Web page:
Malaysia Property News is a free resource website sharing Daily Property News & information about Property in Malaysia, which related to, Property Market, Property Investment, Commercial Property , Hot Properties Malaysia, Real Estate, Retail Shop, Business Park, Condominium Malaysia, Terraces & Apartment Malaysia, Houses, Residence, Resort and many more.

Monday, February 25, 2008

REITs confident of 6% growth

MOST real estate investment trust (REIT) managers are confident that the Malaysian REIT industry will remain resilient and a minimum yield of 6% is achievable this year despite a looming recession in the United States.

The REIT managers believe properties under trusts are generally more protected in terms of value compared with properties held by individual owners, as they were mostly locked-in or leased to established clients or multinationals which normally would not default on their rentals.

Axis REIT Managers Sdn Bhd chief operating officer Stewart LaBrooy said the target of 6% yield was not a problem for Axis REIT as it had a strong clientele base and that the trust was managed well.

Axis REIT, the first trust to be listed in Malaysia (in August 2005), focuses on acquiring quality office space and industrial properties.

LaBrooy said that while achieving good yield was important, it was only one measure of the performance of a REIT.

Menara Axis in Petaling Jaya - one of the stable of properties under Axis REIT

“For instance, financial backers and institutional investors view a trust favourably if it has a stable of quality properties that are in demand and consistently occupied by established tenants. There should also be a steady pipeline of properties to be placed in the REIT in the near term,” he noted.

LaBrooy said such properties not only provided good yields but also achieve attractive capital gains on their disposal.

“Undeniably, the ability of REIT managers to enhance the properties under the trust is also extremely important,” he said.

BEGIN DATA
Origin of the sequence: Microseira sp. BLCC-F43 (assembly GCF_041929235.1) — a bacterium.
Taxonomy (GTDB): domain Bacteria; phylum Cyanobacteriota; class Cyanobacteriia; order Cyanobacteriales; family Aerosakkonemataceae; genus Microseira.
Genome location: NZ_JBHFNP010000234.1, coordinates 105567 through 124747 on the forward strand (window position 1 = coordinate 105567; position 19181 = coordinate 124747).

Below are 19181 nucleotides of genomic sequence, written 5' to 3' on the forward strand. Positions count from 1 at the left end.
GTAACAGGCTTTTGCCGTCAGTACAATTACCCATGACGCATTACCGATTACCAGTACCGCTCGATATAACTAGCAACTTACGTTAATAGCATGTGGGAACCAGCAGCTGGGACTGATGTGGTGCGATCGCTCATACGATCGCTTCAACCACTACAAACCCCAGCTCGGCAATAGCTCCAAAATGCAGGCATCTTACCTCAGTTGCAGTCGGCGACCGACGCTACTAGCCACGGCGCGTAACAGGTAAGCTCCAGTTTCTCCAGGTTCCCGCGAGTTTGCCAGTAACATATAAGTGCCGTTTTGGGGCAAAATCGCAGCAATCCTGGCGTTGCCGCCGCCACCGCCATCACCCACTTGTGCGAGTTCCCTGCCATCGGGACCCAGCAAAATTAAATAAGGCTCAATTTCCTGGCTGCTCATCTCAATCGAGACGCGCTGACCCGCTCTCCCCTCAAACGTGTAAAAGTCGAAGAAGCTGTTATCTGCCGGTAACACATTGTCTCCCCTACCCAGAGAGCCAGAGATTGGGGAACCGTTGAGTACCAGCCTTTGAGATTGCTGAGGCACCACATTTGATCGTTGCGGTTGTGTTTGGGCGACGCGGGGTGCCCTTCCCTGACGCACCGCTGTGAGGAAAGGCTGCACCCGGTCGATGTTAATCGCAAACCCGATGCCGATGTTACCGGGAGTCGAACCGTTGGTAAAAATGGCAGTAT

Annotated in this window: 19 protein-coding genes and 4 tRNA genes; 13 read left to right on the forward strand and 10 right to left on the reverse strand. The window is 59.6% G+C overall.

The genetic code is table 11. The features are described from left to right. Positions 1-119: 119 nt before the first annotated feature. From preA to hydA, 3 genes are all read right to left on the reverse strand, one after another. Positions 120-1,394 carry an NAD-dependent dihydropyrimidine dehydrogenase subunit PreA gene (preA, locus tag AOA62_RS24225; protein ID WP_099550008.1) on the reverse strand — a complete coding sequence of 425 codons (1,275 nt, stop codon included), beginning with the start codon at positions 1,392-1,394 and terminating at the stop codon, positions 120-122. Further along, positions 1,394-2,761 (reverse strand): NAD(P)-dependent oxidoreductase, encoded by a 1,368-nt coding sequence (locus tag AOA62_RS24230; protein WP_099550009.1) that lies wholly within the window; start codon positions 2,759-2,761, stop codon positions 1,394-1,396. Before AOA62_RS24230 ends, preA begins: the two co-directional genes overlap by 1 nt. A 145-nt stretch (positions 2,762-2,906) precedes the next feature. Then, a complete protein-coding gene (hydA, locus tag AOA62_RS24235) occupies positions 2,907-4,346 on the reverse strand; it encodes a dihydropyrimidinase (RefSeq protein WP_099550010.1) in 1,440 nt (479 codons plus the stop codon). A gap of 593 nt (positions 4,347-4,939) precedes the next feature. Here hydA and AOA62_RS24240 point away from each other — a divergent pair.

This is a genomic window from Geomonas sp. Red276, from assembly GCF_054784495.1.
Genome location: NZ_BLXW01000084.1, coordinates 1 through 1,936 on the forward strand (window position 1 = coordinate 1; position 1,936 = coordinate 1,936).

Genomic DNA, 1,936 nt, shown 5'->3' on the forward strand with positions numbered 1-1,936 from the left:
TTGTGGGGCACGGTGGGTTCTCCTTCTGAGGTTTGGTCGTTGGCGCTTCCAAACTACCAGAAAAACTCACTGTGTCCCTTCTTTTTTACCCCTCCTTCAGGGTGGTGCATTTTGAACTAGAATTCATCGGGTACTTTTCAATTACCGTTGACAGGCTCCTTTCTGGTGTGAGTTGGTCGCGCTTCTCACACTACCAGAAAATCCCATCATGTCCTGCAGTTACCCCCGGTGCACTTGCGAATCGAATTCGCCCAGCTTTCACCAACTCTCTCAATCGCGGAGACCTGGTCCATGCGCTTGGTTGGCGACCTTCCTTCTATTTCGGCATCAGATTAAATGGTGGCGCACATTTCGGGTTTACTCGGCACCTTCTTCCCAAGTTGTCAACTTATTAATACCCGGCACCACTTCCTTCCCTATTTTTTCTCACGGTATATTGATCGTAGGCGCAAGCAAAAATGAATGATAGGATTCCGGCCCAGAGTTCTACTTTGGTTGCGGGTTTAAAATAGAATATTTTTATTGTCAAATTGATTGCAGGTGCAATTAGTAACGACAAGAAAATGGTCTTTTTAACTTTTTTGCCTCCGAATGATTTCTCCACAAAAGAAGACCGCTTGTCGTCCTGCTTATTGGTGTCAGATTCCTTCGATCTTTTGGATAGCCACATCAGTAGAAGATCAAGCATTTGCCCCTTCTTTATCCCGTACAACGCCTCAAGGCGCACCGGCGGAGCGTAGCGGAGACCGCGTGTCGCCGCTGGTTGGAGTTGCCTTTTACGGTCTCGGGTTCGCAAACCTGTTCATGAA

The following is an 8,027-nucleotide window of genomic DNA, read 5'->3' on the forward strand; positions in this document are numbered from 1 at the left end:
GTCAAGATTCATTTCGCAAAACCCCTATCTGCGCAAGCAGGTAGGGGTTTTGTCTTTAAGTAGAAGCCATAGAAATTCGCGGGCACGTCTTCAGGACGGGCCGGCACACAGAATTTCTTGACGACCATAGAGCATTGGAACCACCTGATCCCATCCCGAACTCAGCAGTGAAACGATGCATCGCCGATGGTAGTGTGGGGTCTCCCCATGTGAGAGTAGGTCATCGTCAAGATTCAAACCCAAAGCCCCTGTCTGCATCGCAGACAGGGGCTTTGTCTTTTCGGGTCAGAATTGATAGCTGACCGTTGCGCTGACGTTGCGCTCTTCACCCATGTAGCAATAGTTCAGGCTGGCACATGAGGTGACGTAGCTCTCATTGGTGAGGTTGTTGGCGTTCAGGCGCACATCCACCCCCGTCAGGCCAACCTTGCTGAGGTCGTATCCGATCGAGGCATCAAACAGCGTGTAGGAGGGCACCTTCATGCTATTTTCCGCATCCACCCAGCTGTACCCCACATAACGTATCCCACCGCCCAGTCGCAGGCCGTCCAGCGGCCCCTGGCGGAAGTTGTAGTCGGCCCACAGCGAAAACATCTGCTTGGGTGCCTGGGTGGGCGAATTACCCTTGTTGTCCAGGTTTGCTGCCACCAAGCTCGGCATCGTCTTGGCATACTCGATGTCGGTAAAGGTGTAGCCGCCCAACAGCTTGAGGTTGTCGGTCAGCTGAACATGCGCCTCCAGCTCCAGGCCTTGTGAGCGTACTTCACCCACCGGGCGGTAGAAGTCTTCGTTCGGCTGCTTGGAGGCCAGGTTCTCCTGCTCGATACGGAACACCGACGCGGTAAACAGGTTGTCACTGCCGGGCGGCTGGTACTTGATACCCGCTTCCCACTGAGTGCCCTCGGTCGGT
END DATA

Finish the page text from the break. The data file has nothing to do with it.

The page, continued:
On the availability of “A grade quality office space to be placed in a REIT, LaBrooy said there were a few locations like the KL City Centre (KLCC) and KL Sentral that could be considered in this premium category.

“We have some “A” grade office space in the Klang Valley that attracts international investors, but we need more,” he said, adding that some high-end developers were aware of the shortage and were planning to build more such properties in the near future.

“We have been talking to a few developers to see if we could team up with them to enhance properties that would appeal to such investors.”

Asked if there was sufficient land in the Klang Valley and the city centre to develop such top-grade premises, he said there was still enough land, especially in the KLCC area.

LaBrooy said there were also some large properties under government-linked companies and private owners in strategic locations that could be enhanced to provide “A” grade office and commercial space.

“But we need far greater education on the benefits of properties placed under REITs, especially to local investors, the authorities as well as developers and private owners, before any action can be taken to enhance these properties,” he said.